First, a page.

Getting Married eBook

This eBook from the Gutenberg Project consists of approximately 173 pages of information about Getting Married.
the question, we must make the parent justify his custody of the child exactly as we should make a stranger justify it.  If a family is not achieving the purposes of a family it should be dissolved just as a marriage should when it, too, is not achieving the purposes of marriage.  The notion that there is or ever can be anything magical and inviolable in the legal relations of domesticity, and the curious confusion of ideas which makes some of our bishops imagine that in the phrase “Whom God hath joined,” the word God means the district registrar or the Reverend John Smith or William Jones, must be got rid of.  Means of breaking up undesirable families are as necessary to the preservation of the family as means of dissolving undesirable marriages are to the preservation of marriage.  If our domestic laws are kept so inhuman that they at last provoke a furious general insurrection against them as they already provoke many private ones, we shall in a very literal sense empty the baby out with the bath by abolishing an institution which needs nothing more than a little obvious and easy rationalizing to make it not only harmless but comfortable, honorable, and useful.

THE COST OF DIVORCE

But please do not imagine that the evils of indissoluble marriage can be cured by divorce laws administered on our present plan.  The very cheapest undefended divorce, even when conducted by a solicitor for its own sake and that of humanity, costs at least 30 pounds out-of-pocket expenses.  To a client on business terms it costs about three times as much.  Until divorce is as cheap as marriage, marriage will remain indissoluble for all except the handful of people to whom 100 pounds is a procurable sum.  For the enormous majority of us there is no difference in this respect between a hundred and a quadrillion.  Divorce is the one thing you may not sue for in forma pauperis.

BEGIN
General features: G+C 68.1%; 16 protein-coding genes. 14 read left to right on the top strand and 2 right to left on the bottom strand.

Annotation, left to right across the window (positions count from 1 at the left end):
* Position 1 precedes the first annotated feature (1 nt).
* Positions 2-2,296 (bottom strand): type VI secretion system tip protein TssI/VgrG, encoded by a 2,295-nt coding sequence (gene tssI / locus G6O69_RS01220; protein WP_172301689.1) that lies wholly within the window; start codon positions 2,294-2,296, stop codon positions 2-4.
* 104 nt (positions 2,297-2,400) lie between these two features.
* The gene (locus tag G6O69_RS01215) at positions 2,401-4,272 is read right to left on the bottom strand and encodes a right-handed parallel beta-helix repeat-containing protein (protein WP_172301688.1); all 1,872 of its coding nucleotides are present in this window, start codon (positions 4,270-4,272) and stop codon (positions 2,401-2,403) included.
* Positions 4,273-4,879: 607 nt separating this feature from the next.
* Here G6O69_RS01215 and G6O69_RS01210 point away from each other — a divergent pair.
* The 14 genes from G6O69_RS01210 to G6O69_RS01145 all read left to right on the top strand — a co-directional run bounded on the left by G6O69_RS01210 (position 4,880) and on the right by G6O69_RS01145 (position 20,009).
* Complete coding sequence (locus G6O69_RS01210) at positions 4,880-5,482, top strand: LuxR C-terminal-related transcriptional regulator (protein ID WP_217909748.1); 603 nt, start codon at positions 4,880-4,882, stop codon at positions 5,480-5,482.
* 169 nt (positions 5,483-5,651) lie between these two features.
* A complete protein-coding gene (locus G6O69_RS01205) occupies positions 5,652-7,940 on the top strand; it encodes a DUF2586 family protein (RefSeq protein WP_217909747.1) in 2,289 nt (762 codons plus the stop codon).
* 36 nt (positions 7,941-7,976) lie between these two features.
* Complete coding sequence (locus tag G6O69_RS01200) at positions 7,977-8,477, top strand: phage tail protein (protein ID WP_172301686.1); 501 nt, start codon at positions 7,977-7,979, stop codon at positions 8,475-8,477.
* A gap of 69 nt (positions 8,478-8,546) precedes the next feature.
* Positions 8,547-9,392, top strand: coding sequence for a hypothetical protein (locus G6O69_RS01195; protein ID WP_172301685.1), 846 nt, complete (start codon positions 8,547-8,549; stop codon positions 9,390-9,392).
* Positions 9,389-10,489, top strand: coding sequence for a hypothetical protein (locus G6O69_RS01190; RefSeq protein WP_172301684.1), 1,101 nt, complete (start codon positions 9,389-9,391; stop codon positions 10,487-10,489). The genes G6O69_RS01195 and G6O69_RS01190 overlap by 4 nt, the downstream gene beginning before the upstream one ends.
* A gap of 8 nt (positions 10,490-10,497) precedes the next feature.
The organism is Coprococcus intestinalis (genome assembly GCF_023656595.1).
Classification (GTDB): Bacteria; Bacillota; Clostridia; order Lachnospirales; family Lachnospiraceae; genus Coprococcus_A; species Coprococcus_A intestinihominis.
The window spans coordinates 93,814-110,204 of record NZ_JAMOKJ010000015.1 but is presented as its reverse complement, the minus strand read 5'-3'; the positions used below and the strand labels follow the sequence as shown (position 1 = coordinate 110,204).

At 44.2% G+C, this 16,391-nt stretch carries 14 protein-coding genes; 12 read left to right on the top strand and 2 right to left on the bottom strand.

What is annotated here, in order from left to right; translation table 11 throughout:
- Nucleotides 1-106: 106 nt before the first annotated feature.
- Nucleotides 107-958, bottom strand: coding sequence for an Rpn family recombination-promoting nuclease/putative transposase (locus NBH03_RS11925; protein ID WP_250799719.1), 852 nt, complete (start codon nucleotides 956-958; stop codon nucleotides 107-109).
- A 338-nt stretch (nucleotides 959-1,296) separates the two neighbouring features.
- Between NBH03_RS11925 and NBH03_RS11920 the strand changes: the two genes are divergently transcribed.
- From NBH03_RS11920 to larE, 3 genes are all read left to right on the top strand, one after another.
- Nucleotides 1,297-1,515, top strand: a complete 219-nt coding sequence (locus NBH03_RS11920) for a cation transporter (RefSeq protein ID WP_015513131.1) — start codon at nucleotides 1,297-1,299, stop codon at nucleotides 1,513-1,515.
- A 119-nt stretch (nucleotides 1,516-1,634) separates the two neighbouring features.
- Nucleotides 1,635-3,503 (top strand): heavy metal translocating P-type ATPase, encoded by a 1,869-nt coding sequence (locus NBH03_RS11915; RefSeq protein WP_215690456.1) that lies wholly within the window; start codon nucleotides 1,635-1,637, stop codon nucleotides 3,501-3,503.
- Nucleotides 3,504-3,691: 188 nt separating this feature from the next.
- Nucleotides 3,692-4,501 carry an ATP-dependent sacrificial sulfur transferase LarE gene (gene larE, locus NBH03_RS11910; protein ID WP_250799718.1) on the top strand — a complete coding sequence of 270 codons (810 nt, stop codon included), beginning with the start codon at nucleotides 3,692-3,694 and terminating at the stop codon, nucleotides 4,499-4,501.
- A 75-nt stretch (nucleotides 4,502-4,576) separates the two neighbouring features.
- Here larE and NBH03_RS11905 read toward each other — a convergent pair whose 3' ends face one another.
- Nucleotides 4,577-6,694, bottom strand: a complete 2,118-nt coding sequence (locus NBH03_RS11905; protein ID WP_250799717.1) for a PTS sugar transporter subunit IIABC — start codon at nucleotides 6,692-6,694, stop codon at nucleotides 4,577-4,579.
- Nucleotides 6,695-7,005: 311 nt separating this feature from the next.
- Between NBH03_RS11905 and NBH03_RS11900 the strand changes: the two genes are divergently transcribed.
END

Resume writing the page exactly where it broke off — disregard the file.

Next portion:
Let me, then, recommend as follows: 

1.  Make divorce as easy, as cheap, and as private as marriage.

2.  Grant divorce at the request of either party, whether the other consents or not; and admit no other ground than the request, which should be made without stating any reasons.

3.  Confine the power of dissolving marriage for misconduct to the State acting on the petition of the king’s proctor or other suitable functionary, who may, however, be moved by either party to intervene in ordinary request cases, not to prevent the divorce taking place, but to enforce alimony if it be refused and the case is one which needs it.

4.  Make it impossible for marriage to be used as a punishment as it is at present.  Send the husband and wife to penal servitude if you disapprove of their conduct and want to punish them; but do not send them back to perpetual wedlock.

5.  If, on the other hand, you think a couple perfectly innocent and well conducted, do not condemn them also to perpetual wedlock against their wills, thereby making the treatment of what you consider innocence on both sides the same as the treatment of what you consider guilt on both sides.

Copyrights
Project Gutenberg
Getting Married from Project Gutenberg. Public domain.
Follow Us on Facebook